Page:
Foreign Military Sales

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The U.S. Department of Defense's Foreign Military Sales (FMS) program facilitates sales of U.S. arms, defense equipment, defense services, and military training to foreign governments. The purchaser does not deal directly with the defense contractor; instead, the Defense Security Cooperation Agency serves as an intermediary, usually handling procurement, logistics and delivery and often providing product support, training, and infrastructure construction (such as hangars, runways, utilities, etc.). The Defense Contract Management Agency often accepts FMS equipment on behalf of the US government.

FMS is based on countries being authorized to participate, cases as the mechanism to procure services, and a deposit in a US Trust Fund or appropriate credit and approval to fund services.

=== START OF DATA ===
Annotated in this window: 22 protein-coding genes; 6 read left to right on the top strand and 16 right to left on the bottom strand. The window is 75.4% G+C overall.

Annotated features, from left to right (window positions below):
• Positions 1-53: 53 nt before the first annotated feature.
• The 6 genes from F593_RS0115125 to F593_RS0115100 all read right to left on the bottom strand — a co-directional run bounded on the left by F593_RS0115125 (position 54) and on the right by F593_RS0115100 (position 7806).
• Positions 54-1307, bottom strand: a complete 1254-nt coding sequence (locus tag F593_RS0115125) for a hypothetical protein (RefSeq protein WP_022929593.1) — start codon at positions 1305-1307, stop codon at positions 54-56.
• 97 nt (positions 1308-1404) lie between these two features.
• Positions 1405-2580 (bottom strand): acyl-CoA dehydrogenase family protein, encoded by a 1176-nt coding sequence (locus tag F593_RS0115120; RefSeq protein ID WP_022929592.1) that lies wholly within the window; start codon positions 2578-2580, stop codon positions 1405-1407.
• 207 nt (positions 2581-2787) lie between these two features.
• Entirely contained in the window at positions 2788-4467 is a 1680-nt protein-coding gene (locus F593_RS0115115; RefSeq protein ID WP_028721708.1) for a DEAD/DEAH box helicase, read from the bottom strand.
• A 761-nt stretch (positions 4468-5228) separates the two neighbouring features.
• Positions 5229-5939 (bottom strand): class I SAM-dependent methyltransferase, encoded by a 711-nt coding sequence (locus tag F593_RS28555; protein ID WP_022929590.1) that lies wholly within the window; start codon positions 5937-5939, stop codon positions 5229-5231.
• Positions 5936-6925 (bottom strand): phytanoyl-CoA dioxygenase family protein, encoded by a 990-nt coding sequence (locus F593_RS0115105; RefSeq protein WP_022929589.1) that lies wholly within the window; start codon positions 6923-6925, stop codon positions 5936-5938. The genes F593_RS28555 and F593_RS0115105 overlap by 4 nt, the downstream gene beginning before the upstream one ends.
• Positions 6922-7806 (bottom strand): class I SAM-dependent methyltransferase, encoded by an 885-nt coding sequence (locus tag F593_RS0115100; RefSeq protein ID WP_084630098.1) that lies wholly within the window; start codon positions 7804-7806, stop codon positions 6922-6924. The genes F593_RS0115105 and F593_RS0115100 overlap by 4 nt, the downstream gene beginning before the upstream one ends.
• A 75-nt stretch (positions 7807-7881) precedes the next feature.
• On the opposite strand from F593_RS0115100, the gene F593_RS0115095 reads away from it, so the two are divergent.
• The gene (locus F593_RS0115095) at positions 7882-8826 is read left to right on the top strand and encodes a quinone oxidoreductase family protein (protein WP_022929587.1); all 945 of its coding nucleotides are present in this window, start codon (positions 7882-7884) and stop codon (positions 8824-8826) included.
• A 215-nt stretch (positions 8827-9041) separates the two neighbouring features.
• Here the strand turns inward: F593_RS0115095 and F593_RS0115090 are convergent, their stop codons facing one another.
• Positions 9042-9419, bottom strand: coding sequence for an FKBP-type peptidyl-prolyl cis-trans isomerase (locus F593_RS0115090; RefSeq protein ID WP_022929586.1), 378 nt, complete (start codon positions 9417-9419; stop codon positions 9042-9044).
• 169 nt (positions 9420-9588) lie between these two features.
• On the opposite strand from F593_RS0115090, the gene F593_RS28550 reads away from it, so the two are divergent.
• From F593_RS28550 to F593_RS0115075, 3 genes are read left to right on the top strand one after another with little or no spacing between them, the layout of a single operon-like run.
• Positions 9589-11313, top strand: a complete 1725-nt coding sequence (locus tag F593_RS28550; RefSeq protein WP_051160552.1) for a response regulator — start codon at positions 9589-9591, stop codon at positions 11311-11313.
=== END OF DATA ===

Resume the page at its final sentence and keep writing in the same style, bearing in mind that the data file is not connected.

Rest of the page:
USAF FMS programs are assigned two-word codenames beginning with the word PEACE, indicating oversight by USAF Headquarters.[1] The second word in these codenames is often chosen to reflect some facet of the customer, such as MARBLE for Israel or ONYX for Turkey. Codenames appear in all capital letters.

Also, not all countries use this program, a notable one being Canada and most other Western nations who negotiate directly with the manufacturer.[citation needed]

Current US Air Force FMS cases include military sales to Pakistan, Iraq and Egypt. FMS cases that are in pre-award status (as of 2nd Quarter FY 2011) are India & Saudi Arabia.

No partner nation has yet succeeded in applying strict schedule clauses to a FMS program.[2]

See also[edit]

References[edit]

  1. ^ [1]
  2. ^ Tae-hoon, Lee. "Seoul fears delivery delays of F-35 jets." Korea Times. March 6, 2012.

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